I’d really like to focus on the many positive artistic aspects of Bone Tomahawk–the script, the characters, the acting, THE GORE (holy shit), the suspense, the pacing. But I don’t know how to begin to praise a movie with this kind of glaring philosophical problem at its middle.
I think that this whole genre–the “Horror Western”–is an impossible fantasy. It’s an effort to dream up a frontier where white men struggle against an external evil without the burdens of colonialism and racism. But, because these white men are always the heroes of the story, I can never stop wondering what that external evil is supposed to be symbolizing, or standing in for, or just simply erasing. Can you?
I guess the essential problem with this genre is that it’s almost never centered around an internal horror. It might superficially acknowledge why the white protagonists are there, on the frontier, in the first place. But it seldom takes that external horror and locates it squarely where it belongs.
The one “Horror Western” that I can think of that might achieve that “internalizing” effect is Ravenous, in which the supernatural menace seems more essential to the process of conquering the frontier and less essential to the frontier itself–and, by extension, the frontier’s original inhabitants. But, then again, I’m a white person, so it’s probably not for me to say.
And maybe I’m not being entirely fair to Bone Tomahawk. It could be that I’m missing another layer of meaning hidden in its tone and structure. Maybe the Troglodytes are supposed to be a kind of satire of the 20th-century cinematic “Indian” villain. You wanted subhuman, barbaric savages? Well, here’s a nightmarishly exaggerated version of those savages chopping up Kurt Russell while he does a solid tribute to John Wayne! Enjoy!
I can imagine a case being made for Bone Tomahawk as a kind of post-colonial satire of cowboy-movie racism. The movie’s shift from its heartfelt, introspective Western odyssey to its brutal third act is so abrupt, so violent, so amazingly unlike anything you’ve ever seen—I can’t help but think that Zahler might be attempting to subtly subvert the same racist tropes he’s exploiting. Plus, there’s the fact that the credits roll over this retro frontier ditty, written by Zahler himself.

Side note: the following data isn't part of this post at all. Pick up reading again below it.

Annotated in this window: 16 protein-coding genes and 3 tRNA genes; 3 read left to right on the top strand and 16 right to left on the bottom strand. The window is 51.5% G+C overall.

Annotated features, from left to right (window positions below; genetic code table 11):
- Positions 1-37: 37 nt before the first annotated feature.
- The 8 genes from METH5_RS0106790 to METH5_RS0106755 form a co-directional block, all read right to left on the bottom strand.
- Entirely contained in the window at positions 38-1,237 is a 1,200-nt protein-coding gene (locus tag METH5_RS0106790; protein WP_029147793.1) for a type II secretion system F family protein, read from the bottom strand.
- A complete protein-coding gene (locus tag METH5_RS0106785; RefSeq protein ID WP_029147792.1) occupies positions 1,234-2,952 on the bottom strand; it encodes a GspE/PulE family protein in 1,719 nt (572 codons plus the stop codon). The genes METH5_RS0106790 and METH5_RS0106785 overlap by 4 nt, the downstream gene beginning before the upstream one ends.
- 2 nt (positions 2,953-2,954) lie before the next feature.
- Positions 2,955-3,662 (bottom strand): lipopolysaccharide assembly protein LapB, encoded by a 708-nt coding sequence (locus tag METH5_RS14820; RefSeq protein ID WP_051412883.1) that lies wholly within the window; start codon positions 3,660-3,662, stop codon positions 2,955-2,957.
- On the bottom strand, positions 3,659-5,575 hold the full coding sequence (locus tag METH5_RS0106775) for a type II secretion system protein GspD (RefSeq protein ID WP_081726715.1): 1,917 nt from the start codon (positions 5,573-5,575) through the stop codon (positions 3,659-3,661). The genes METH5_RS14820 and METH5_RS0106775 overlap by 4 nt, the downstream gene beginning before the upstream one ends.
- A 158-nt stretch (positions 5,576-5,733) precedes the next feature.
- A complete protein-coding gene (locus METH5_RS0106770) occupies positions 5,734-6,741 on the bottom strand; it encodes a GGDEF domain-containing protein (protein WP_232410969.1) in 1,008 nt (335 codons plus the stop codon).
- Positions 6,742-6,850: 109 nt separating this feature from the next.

It’s also difficult for me to imagine that a movie that’s so well-made and well-conceived in basically every other respect is so willfully ignorant about its bad racist symbolism. (Seriously—if people won Oscars for cannibal movies, Richard Jenkins would probably be nominated for Best Supporting Actor this year.) This is a Horror Western that works excellently both as a character-driven western and as a horror movie that’ll scare the pants off you. Its four main characters intrigued and interested me, both as “people” and as deconstructions of iconic western archetypes. Its unflinching, sudden violence and drawn-out butchery are earning glowing reviews from horror fans and critics.
So, while I’d like to proclaim this to be an indie genre masterpiece, I can’t. Not because Bone Tomahawk is a failure, but because it’s such a brilliant success within its particular genre.
At its best, horror is supposed to expose and exploit our deep fears, insecurities, and secrets. It’s supposed to expose uncomfortable truths—cut to the bone, as it were. Bone Tomahawk certainly impressed me, moved me, and scared me, but it also made me despair for “horror westerns”—I think they might be a genre determined to focus our attention away from the real truth, the real heart of the matter, the real horror of the mythic American west.